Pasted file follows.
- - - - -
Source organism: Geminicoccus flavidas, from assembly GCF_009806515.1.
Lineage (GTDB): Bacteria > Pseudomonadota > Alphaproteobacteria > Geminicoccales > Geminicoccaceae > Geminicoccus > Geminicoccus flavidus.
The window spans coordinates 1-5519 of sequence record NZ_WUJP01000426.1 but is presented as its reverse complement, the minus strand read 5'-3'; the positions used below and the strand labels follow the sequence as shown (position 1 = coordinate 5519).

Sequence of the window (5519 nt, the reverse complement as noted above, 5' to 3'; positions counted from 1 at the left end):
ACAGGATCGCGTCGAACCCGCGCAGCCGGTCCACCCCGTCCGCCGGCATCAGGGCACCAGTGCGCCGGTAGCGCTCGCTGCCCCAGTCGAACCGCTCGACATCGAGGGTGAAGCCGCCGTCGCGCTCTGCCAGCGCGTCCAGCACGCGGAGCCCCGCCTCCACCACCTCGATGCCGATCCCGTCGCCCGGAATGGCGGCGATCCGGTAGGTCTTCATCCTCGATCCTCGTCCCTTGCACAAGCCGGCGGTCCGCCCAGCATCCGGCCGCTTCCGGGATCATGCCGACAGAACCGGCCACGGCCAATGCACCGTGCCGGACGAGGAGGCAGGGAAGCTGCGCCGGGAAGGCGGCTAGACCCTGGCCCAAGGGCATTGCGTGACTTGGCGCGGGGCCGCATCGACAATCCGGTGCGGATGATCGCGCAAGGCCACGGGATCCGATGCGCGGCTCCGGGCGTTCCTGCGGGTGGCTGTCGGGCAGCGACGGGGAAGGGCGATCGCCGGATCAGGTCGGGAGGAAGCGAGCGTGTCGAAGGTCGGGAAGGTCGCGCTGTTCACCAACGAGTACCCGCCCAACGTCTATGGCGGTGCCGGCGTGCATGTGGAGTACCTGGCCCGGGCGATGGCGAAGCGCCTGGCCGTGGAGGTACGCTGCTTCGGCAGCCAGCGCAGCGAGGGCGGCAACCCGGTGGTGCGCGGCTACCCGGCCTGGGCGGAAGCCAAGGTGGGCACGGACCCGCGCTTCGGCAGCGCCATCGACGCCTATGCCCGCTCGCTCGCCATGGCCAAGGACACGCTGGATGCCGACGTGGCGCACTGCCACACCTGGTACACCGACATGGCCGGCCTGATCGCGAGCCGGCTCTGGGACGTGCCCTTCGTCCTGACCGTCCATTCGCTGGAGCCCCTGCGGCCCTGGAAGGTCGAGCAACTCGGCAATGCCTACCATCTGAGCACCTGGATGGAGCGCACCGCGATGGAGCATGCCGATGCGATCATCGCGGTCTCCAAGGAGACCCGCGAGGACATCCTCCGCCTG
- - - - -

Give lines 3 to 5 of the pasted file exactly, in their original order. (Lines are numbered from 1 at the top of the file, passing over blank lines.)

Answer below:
The window spans coordinates 1-5519 of sequence record NZ_WUJP01000426.1 but is presented as its reverse complement, the minus strand read 5'-3'; the positions used below and the strand labels follow the sequence as shown (position 1 = coordinate 5519).

Sequence of the window (5519 nt, the reverse complement as noted above, 5' to 3'; positions counted from 1 at the left end):
ACAGGATCGCGTCGAACCCGCGCAGCCGGTCCACCCCGTCCGCCGGCATCAGGGCACCAGTGCGCCGGTAGCGCTCGCTGCCCCAGTCGAACCGCTCGACATCGAGGGTGAAGCCGCCGTCGCGCTCTGCCAGCGCGTCCAGCACGCGGAGCCCCGCCTCCACCACCTCGATGCCGATCCCGTCGCCCGGAATGGCGGCGATCCGGTAGGTCTTCATCCTCGATCCTCGTCCCTTGCACAAGCCGGCGGTCCGCCCAGCATCCGGCCGCTTCCGGGATCATGCCGACAGAACCGGCCACGGCCAATGCACCGTGCCGGACGAGGAGGCAGGGAAGCTGCGCCGGGAAGGCGGCTAGACCCTGGCCCAAGGGCATTGCGTGACTTGGCGCGGGGCCGCATCGACAATCCGGTGCGGATGATCGCGCAAGGCCACGGGATCCGATGCGCGGCTCCGGGCGTTCCTGCGGGTGGCTGTCGGGCAGCGACGGGGAAGGGCGATCGCCGGATCAGGTCGGGAGGAAGCGAGCGTGTCGAAGGTCGGGAAGGTCGCGCTGTTCACCAACGAGTACCCGCCCAACGTCTATGGCGGTGCCGGCGTGCATGTGGAGTACCTGGCCCGGGCGATGGCGAAGCGCCTGGCCGTGGAGGTACGCTGCTTCGGCAGCCAGCGCAGCGAGGGCGGCAACCCGGTGGTGCGCGGCTACCCGGCCTGGGCGGAAGCCAAGGTGGGCACGGACCCGCGCTTCGGCAGCGCCATCGACGCCTATGCCCGCTCGCTCGCCATGGCCAAGGACACGCTGGATGCCGACGTGGCGCACTGCCACACCTGGTACACCGACATGGCCGGCCTGATCGCGAGCCGGCTCTGGGACGTGCCCTTCGTCCTGACCGTCCATTCGCTGGAGCCCCTGCGGCCCTGGAAGGTCGAGCAACTCGGCAATGCCTACCATCTGAGCACCTGGATGGAGCGCACCGCGATGGAGCATGCCGATGCGATCATCGCGGTCTCCAAGGAGACCCGCGAGGACATCCTCCGCCTG